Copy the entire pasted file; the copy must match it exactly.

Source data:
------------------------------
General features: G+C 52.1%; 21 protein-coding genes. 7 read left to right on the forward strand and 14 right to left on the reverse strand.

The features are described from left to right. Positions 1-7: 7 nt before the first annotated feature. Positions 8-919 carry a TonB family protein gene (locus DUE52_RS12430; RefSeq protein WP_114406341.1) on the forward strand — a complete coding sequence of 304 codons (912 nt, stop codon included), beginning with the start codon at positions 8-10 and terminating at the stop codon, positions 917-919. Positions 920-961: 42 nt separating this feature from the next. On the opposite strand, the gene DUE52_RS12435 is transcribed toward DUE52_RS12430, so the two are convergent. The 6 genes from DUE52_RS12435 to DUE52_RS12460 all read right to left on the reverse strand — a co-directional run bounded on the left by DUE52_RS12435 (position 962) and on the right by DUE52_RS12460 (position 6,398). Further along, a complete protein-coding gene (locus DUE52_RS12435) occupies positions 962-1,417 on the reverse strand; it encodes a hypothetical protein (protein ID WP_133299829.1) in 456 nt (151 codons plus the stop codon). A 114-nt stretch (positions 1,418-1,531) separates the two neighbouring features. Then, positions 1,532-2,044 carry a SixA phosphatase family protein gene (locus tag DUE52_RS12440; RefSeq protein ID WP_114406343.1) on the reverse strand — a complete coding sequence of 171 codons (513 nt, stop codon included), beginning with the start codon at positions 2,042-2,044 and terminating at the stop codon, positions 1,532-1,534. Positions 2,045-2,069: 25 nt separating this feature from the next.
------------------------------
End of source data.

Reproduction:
General features: G+C 52.1%; 21 protein-coding genes. 7 read left to right on the forward strand and 14 right to left on the reverse strand.

The features are described from left to right. Positions 1-7: 7 nt before the first annotated feature. Positions 8-919 carry a TonB family protein gene (locus DUE52_RS12430; RefSeq protein WP_114406341.1) on the forward strand — a complete coding sequence of 304 codons (912 nt, stop codon included), beginning with the start codon at positions 8-10 and terminating at the stop codon, positions 917-919. Positions 920-961: 42 nt separating this feature from the next. On the opposite strand, the gene DUE52_RS12435 is transcribed toward DUE52_RS12430, so the two are convergent. The 6 genes from DUE52_RS12435 to DUE52_RS12460 all read right to left on the reverse strand — a co-directional run bounded on the left by DUE52_RS12435 (position 962) and on the right by DUE52_RS12460 (position 6,398). Further along, a complete protein-coding gene (locus DUE52_RS12435) occupies positions 962-1,417 on the reverse strand; it encodes a hypothetical protein (protein ID WP_133299829.1) in 456 nt (151 codons plus the stop codon). A 114-nt stretch (positions 1,418-1,531) separates the two neighbouring features. Then, positions 1,532-2,044 carry a SixA phosphatase family protein gene (locus tag DUE52_RS12440; RefSeq protein ID WP_114406343.1) on the reverse strand — a complete coding sequence of 171 codons (513 nt, stop codon included), beginning with the start codon at positions 2,042-2,044 and terminating at the stop codon, positions 1,532-1,534. Positions 2,045-2,069: 25 nt separating this feature from the next.